Is there any legitimate food-safety reason to use the meat bags at the grocery store.

I bring my own bags and leave my produce loose. At the checkout, the clerks seem very concerned about ‘cross-contamination’. They are trained to bag all meat in separate plastic bags. I tell them no (unless they sneak it in while I’m not looking). Is there any legitimate reason to allow the extra bag?



  1. 0 Votes

    The packaging of the meat is not sealed, so often the juices of the meat will leak out.  This often is full of bacteria such as E. coli, which are killed when the meat is cooked.  However, the bacteria that get onto the produce and the reusable bag do not get cooked away, and can make you sick if ingested.  The best way to prevent this contamination is by bagging the meat separately and/or washing your reusable bags after putting meat in them.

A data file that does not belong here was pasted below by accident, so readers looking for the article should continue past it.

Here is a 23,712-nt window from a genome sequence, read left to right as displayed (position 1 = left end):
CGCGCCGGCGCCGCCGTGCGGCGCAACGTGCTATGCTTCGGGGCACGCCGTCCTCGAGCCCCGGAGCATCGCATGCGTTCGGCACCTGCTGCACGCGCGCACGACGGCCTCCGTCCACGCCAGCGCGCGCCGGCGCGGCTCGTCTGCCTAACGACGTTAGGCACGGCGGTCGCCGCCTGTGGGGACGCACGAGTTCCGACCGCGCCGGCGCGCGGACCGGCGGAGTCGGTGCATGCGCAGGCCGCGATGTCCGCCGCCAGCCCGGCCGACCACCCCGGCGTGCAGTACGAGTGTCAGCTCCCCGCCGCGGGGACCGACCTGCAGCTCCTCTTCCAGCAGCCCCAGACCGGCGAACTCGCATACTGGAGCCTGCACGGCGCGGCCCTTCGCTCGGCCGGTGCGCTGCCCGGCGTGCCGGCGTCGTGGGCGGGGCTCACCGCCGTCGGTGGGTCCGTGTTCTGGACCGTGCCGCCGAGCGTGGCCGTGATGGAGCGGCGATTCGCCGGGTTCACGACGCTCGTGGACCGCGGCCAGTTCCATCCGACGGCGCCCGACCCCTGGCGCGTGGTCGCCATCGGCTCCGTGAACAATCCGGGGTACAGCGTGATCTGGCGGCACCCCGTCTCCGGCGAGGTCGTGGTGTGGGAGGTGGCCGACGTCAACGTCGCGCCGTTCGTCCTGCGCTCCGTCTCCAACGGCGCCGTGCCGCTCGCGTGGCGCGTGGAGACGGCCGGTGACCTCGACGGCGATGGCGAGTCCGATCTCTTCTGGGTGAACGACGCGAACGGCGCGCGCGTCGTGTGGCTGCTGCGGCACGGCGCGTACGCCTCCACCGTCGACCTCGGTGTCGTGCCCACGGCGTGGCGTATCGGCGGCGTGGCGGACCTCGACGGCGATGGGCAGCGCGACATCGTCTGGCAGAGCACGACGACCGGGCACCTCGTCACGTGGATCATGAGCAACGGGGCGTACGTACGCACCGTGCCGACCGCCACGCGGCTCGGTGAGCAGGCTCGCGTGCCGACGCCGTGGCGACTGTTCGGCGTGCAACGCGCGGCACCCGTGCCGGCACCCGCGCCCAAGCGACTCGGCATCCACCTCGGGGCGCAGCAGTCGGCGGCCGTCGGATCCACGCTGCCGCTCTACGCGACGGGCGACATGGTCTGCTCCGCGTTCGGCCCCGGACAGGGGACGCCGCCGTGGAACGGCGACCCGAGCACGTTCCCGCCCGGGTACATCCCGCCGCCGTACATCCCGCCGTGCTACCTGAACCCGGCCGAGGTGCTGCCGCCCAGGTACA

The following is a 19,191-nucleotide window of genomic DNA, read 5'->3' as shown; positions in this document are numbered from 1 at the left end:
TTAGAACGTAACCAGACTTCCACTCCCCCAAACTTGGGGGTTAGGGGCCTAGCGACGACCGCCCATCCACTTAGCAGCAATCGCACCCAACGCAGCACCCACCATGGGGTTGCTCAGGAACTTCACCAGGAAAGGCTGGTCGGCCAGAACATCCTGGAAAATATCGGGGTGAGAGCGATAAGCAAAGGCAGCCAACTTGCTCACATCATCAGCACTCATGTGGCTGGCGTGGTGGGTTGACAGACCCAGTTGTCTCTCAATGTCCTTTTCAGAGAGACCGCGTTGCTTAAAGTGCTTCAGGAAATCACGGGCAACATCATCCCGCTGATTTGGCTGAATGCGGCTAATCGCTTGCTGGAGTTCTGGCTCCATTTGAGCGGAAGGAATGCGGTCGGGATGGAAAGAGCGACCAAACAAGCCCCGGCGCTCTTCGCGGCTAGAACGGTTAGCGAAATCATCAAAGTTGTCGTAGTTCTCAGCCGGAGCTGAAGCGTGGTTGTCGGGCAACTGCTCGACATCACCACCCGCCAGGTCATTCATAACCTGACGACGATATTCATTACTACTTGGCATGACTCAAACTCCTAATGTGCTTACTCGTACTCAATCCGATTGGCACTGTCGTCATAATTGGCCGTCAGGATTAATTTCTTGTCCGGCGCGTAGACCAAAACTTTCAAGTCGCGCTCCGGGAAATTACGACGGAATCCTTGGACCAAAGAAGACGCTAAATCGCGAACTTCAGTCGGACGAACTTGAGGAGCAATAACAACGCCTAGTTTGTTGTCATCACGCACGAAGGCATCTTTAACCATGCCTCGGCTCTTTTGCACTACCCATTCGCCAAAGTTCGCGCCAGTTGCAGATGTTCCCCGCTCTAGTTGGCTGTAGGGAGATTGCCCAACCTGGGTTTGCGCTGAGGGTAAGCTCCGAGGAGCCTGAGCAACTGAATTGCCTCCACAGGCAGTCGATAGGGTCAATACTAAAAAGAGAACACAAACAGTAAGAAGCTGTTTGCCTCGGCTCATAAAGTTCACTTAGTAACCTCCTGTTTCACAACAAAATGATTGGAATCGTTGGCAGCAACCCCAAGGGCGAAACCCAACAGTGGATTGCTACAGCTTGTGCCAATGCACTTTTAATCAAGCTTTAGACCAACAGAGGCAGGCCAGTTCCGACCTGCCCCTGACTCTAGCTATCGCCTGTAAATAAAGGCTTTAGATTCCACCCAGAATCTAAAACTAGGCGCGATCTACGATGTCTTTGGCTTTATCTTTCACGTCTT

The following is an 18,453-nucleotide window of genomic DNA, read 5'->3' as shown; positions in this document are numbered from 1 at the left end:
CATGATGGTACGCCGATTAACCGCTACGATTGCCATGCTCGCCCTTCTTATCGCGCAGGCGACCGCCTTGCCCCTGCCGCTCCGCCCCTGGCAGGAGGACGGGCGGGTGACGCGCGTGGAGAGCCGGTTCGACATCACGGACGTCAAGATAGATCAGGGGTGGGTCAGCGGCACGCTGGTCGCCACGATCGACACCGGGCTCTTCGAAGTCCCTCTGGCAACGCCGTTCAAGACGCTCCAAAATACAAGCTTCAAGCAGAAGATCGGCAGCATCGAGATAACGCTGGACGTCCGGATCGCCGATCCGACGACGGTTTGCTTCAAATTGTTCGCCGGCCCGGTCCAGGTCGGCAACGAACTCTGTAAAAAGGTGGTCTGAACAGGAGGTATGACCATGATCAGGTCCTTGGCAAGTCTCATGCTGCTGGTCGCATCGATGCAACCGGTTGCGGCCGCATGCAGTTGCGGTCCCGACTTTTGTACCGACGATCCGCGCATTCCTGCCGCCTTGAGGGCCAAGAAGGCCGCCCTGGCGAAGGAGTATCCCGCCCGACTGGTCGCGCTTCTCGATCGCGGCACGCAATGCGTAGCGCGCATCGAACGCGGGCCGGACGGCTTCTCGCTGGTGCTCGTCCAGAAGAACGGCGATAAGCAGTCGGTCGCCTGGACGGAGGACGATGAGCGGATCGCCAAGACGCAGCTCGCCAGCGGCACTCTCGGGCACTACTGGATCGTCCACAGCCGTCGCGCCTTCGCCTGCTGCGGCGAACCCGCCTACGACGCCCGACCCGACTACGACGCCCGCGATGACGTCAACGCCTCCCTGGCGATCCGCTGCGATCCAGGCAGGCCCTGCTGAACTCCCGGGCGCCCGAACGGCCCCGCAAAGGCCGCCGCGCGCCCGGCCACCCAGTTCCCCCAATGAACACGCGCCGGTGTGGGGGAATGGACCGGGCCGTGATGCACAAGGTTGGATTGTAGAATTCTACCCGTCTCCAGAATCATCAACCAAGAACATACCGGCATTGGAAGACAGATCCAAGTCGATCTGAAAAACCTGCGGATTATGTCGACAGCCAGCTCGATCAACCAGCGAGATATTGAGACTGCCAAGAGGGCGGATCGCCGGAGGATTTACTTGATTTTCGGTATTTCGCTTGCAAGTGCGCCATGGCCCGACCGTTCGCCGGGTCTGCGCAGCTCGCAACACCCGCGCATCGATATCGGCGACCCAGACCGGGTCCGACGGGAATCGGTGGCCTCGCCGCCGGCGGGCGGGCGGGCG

2. 0 Votes

    Actually, yes. Have you ever noticed the wetness coming from a package of meat that isn’t fully sealed? This raw meat juice can leak on your other groceries–boxes and produce, which can potentially pose a health risk, not only to you but to the people handling your groceries. It will also contaminate your reusable bags. A study testing for the presence of bacteria in people’s reusable grocery bags found coliform bacteria in half of them and E. Coli in 12% of the bags. All but one bag tested positive for some sort of HPC bacteria. By washing your bags, you can reduce the threat of contamination, but in the meantime, putting your meats (especially if you can see wetness collecting at the bottom of their plastic lining) in plastic can definitely reduce contact between the foods you eat, people’s hands, and these bacteria.

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